What is the Process to Get a Home Equity Loan?
Getting a home equity loan can be a fairly painless process if you have done your homework (pun intended). Getting all your financial documentation in order can help expedite the process greatly, but knowing how the whole process works can help you even more. Before you start though, you must consider a few things to even qualify for a home equity loan.
You want to start the home equity process at least 30 days before you want to receive your money because the whole home equity loan process typically takes 30 to 45 days. Legally, you can't close until at least 12 days after you apply and have received official notice of your rights.
The Home Equity Loan Process
Step 1: Figure Out If You Qualify for a Home Equity Loan
You can't get a home equity loan if you don't have enough equity in your home. Figuring this out is fairly easy. Texas law states that what you owe on your mortgage plus any lien on the home can't be more than 80% of the market value for you to qualify for a home equity loan. You can check your county tax appraisal district for an estimate (a quick Google search should locate yours). We have included a handy equity calculator below.
Home equity loans on an investment property or vacation home aren't allowed in the state of Texas. According to Texas state law, the home you want to take the loan out on must be the primary residence of the borrower, with a valid Homestead exemption filed. If your home is divided into units, you can take a home equity loan out on if:
- you live in one of the units and
- there are no more than four units on the property
Step 2: Determine Your Financial Readiness
Lenders consider how healthy your financial history and credit is to determine if they want to approve you for a home equity loan. It is best to go into the process with a clean bill of financial health before you start. Things to consider:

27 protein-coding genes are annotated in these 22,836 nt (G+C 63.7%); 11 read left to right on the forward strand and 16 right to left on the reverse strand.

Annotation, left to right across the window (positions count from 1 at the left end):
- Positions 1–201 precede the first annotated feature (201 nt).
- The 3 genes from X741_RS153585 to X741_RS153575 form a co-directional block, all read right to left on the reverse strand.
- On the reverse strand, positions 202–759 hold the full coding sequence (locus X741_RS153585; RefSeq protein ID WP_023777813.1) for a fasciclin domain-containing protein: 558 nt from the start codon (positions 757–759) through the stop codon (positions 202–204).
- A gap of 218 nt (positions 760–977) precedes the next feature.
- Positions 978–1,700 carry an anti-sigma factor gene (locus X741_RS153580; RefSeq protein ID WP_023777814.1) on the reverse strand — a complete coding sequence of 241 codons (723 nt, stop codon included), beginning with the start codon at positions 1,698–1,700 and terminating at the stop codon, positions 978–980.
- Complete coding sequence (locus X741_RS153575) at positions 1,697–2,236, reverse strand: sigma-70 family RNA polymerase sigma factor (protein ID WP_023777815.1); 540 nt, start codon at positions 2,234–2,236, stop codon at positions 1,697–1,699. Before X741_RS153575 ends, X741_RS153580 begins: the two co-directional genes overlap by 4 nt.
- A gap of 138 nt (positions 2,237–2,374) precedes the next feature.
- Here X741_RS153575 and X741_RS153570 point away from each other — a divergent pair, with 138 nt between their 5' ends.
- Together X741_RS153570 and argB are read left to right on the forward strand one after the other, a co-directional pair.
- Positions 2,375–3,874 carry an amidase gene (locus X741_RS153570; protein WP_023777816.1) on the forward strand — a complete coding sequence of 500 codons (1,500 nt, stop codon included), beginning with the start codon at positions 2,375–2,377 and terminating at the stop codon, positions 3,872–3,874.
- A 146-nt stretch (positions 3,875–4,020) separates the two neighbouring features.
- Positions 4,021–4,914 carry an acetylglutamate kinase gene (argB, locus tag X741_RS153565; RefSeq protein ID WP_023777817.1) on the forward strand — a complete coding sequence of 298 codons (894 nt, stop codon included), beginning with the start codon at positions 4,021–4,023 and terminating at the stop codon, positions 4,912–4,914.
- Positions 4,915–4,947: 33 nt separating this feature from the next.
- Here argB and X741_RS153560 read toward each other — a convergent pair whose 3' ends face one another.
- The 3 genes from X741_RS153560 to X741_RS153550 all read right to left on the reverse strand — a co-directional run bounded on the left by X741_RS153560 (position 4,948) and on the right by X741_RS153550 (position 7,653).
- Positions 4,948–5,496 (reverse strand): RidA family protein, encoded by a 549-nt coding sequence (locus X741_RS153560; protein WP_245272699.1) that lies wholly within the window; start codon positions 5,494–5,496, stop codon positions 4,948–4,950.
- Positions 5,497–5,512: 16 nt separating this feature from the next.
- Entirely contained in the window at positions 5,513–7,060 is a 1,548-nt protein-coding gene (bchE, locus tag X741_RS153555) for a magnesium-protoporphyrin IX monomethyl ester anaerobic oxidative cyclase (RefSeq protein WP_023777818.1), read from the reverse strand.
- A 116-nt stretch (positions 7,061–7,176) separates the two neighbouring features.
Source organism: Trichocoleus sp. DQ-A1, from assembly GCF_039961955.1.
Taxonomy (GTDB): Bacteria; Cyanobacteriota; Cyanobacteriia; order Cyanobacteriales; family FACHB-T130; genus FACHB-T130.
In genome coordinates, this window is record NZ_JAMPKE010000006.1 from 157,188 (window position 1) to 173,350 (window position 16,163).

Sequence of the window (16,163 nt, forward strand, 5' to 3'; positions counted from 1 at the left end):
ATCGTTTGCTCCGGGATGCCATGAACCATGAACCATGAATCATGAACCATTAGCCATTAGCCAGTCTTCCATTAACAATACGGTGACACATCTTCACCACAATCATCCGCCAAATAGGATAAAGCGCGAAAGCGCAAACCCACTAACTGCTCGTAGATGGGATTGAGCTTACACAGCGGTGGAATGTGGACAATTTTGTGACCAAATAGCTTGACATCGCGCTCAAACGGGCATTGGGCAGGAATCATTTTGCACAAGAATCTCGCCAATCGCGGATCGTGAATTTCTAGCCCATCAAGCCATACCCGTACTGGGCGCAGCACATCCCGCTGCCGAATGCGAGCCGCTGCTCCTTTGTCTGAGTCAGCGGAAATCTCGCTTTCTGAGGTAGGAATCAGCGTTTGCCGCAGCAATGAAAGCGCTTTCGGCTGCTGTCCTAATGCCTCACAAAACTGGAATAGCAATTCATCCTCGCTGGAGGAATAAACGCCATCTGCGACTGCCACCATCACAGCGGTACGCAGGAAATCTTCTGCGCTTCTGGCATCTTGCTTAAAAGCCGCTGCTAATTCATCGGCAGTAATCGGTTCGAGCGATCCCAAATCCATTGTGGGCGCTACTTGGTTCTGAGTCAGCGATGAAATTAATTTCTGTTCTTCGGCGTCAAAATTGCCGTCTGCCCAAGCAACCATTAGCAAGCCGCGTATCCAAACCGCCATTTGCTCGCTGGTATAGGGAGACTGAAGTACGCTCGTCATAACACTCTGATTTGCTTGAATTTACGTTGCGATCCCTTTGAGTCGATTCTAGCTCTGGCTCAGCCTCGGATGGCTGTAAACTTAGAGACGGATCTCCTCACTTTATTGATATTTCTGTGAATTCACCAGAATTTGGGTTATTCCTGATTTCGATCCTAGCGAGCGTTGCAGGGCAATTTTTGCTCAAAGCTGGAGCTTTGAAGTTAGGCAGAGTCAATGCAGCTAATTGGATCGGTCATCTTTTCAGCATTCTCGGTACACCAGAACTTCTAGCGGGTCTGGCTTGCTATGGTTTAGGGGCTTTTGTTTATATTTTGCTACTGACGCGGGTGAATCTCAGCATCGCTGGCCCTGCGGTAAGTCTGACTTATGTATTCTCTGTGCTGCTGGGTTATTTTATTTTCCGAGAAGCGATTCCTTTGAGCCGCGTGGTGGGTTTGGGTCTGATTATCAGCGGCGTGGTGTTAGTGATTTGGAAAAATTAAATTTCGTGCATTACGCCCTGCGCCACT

- How good is your credit? According to the Fair Isaac Corporation (FICO), a good credit score starts at about 670. The higher your credit score, typically, the lower your interest rate will be and the easier it will be to qualify.
- Do you have a responsible credit history (paying your bills on time)?
- Of course, 20% or more equity in your home is required.
- Do you have a record of steady employment, including at your current employer?
- Debt-to-income ratio (DTI) under 45%. To get your DTI, add all monthly debt payments (credit cards, student loans, car loans, child support, mortgage payment, etc.) then divide by your total gross monthly income. Turn that number into a percentage, and you have your DTI.
Step 3: Determine How Much You Want to Borrow
The last two things you need to know before you start the process is how much do you want to borrow and how much of a monthly payment you can afford. This will help you determine what type of home equity loan is right for you. Most lenders will offer repayment terms of 5, 10, 15, or 20 years.
Now you are ready for the application process. Gather up the following documents to expedite the loan process. Documents you will need for your home equity loan application and closing:
- Social Security card
- Records of alimony or child support payment if applicable
- Paystubs (At least for the past 60 days)